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Infinite Jest - Spine 2012 > Discussion - Week Eleven - Infinite Jest - Conclusions

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message 1: by Jim (new) - rated it 5 stars

Jim | 3055 comments Mod
This discussion covers Conclusions/Book as a whole

It has been a challenging ten weeks of reading and discussing this amazing book. At once horrifying, hilarious, scary, and deeply moving, whatever your final response is to the work, it’s safe to say it has an effect on the reader that is quite powerful.

For this discussion, we can talk about the book as a whole, and how it begins and ends or doesn’t really end. The opening scene with Hal in Arizona during The Year of Glad takes place a full year after the ending scene with Don Gately in The Year of the Depend Adult Undergarment, writhing in feverish pain and remembering all kinds of horrific episodes from his days of crime and addiction.

What happened during that lost year? Did Pemulis get the shoe? Did Hal and his friends take their planned DMZ trip? Did Avril and Wayne eventually score? Did the master tape surface? Did Joelle lift her veil? Most of the major questions are left either open, ambiguous, or completely unanswered. There is much to contemplate, so let the speculating begin!


Casceil | 90 comments As discussed last week, I think Pemulis managed to dose Hal with DMZ on his way out the door. Hal was showing signs that night--odd facial expressions, oddities in consciousness, lying on the floor a long time, etc. Since he was supposed to be studying for upcoming boards, the "subnormal" board scores would fit. Perhaps years of intensive training have left him able to play tennis still, even if he can't talk or otherwise communicate without appearing to have a fit. I'm curious what circumstances could have developed to result in Hal and Gately digging up himself's skull. There has been speculation elsewhere that the master tape was buried in the skull, but that never made sense to me, since it would have required the post-suicide cooperation of someone else. The book appears to be deliberately ambiguous on the subject of what Joelle looks like under the veil. The account of her having had acid thrown in her face seems to come only from one unreliable source.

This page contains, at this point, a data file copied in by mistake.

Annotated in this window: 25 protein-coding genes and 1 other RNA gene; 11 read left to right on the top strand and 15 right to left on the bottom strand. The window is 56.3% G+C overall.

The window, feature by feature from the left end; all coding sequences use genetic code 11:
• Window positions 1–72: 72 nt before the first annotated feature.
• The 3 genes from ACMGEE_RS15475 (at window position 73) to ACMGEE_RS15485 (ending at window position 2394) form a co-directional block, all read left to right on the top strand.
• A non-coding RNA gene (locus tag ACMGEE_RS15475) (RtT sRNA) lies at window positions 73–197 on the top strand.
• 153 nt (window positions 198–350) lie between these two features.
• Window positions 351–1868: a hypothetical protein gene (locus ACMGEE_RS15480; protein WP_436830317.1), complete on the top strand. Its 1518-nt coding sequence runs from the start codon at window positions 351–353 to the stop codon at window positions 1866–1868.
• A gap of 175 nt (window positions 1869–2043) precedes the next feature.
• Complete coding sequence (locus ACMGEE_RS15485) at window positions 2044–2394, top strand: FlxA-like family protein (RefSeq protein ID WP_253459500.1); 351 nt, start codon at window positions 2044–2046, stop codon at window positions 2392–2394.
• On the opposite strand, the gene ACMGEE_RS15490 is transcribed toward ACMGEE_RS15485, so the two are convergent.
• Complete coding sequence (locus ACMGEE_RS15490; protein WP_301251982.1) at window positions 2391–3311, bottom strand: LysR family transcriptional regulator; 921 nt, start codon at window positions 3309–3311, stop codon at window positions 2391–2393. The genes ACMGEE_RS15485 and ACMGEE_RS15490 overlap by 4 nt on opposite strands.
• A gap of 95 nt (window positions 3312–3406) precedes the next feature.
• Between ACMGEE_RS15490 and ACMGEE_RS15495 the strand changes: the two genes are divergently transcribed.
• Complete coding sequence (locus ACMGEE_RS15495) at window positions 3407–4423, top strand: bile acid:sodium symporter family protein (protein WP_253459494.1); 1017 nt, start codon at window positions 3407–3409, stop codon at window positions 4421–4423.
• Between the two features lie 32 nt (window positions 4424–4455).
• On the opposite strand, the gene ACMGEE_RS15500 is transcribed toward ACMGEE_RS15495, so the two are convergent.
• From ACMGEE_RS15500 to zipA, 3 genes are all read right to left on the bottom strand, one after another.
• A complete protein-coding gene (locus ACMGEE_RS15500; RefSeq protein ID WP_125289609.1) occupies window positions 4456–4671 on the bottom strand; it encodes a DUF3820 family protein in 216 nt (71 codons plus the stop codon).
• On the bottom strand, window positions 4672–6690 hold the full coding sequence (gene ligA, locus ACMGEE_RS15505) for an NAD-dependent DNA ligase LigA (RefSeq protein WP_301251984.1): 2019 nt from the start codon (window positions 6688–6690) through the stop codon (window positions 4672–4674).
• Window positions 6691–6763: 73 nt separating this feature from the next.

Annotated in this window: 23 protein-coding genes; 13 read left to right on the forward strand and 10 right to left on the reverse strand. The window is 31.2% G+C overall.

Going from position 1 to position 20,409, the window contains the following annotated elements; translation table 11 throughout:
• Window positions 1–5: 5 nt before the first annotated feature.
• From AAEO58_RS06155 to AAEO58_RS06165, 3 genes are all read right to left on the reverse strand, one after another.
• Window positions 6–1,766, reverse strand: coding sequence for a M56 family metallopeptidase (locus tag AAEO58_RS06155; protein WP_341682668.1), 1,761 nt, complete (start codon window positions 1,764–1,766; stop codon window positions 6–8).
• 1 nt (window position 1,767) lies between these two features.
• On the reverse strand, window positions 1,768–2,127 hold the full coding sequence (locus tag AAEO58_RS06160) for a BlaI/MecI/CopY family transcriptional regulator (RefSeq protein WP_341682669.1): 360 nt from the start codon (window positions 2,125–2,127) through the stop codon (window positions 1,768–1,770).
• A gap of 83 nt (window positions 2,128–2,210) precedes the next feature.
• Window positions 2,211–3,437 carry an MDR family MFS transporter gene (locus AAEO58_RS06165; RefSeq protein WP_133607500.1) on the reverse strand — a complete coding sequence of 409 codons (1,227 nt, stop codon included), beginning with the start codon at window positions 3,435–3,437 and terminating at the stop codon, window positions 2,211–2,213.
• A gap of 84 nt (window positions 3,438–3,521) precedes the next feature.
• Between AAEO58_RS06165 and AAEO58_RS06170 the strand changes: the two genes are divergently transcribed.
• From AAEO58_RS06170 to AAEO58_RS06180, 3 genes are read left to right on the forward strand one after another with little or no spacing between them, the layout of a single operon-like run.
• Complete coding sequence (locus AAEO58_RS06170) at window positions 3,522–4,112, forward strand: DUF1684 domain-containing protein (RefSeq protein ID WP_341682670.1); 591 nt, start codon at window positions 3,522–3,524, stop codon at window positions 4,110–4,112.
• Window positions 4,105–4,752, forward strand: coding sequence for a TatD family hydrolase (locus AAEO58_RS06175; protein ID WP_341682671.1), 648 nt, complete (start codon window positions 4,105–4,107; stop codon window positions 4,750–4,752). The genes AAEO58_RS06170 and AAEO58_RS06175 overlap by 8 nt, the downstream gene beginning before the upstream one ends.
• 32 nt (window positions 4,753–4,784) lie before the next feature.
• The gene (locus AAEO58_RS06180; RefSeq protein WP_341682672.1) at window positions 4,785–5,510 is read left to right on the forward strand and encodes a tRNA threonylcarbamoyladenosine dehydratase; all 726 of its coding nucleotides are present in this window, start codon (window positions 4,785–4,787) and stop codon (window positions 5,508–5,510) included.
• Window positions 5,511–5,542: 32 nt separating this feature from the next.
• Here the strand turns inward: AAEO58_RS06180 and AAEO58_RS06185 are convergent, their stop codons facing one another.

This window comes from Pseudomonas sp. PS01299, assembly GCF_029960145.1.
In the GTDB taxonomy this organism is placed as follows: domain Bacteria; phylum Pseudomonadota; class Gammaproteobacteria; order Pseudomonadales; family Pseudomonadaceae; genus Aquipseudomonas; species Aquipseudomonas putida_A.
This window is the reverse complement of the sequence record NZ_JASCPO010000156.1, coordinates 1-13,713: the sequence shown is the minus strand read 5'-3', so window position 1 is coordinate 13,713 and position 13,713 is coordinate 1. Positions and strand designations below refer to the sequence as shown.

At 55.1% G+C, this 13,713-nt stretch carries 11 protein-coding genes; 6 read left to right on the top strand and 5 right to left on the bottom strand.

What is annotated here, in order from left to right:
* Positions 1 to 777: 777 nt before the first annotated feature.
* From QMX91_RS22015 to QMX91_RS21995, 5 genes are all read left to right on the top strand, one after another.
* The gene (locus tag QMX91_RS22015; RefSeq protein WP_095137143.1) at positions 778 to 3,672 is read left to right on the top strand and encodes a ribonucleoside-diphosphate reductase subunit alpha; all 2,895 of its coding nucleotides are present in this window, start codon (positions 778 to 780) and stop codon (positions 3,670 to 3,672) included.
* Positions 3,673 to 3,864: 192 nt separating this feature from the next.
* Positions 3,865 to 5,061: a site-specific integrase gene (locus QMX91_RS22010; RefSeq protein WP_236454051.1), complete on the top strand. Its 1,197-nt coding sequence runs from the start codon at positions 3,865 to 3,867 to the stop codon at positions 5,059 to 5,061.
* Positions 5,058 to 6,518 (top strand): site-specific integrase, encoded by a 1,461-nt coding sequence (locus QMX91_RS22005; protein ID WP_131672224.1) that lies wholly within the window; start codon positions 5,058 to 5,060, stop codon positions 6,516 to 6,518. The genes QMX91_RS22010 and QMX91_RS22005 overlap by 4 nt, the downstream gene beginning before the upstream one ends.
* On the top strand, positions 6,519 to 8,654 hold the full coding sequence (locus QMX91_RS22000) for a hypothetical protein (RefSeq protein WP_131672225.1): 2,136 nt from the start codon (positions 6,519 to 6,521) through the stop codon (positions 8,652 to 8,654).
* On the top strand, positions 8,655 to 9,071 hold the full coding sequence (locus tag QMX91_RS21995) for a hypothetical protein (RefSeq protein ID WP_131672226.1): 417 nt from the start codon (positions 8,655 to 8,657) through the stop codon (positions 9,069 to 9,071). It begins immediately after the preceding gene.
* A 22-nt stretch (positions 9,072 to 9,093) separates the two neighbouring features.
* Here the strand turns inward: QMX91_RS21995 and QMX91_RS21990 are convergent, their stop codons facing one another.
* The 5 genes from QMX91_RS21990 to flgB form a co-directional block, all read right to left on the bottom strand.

Matthew | 86 comments I don't think there is any concrete confirmation on wether or not Hal is on the dmz. I think the aphasia may in fact have more to do with being off the stuff. I think Hal is having a true moment but that moment is also some sort of crisis. Hal is feeli g things for the first time but unable to communicate. Or is the world unable to communicate with him? Maybe Wallace was saying something about being unable to connect in our modern society.
But that being said. It almost feels like the Year of Glad section is an improvement, but also a look back. Even the year title subsidy brings back the image of JOI's own father.
Maybe, its about fathers and sons. I felt that. The book itself is dedicated To Wallace Senior. So in some ways it feels like its about how fathers and sons communicate with each other or more specifically what we leave to our sons and what we take from our parents. Hal is in a sort of "becoming" that develops from the first time you read IJ to the time you reread the first sixteen pages. To me it speaks to the idea of cultural inheiritance and what we learn from our immediate predecessors (parents or otherwise). And how it is both good and bad? The dmz I think is its own red herring.

The missing year I thought of as either indicative of some period where Hal was in a recovery period. Or possibly a period that something catastrophic happened in regards to the entertainment? It's left unclear I feel. Wallace is letting us do some of the filling in I think. And yet, it works as a ploy because it makes us reread and identify even more with his characters.

But rereading also brings in other texts. I certainly see the similarities between this and the Book of David (and Ab-Ab as well because of that). Thus reinforcing the other idea of cultural inheritance, through literature.


message 4: by Jim (new) - rated it 5 stars

Jim | 3055 comments Mod
Matthew wrote: "I don't think there is any concrete confirmation on wether or not Hal is on the dmz. I think the aphasia may in fact have more to do with being off the stuff. I think Hal is having a true moment bu..."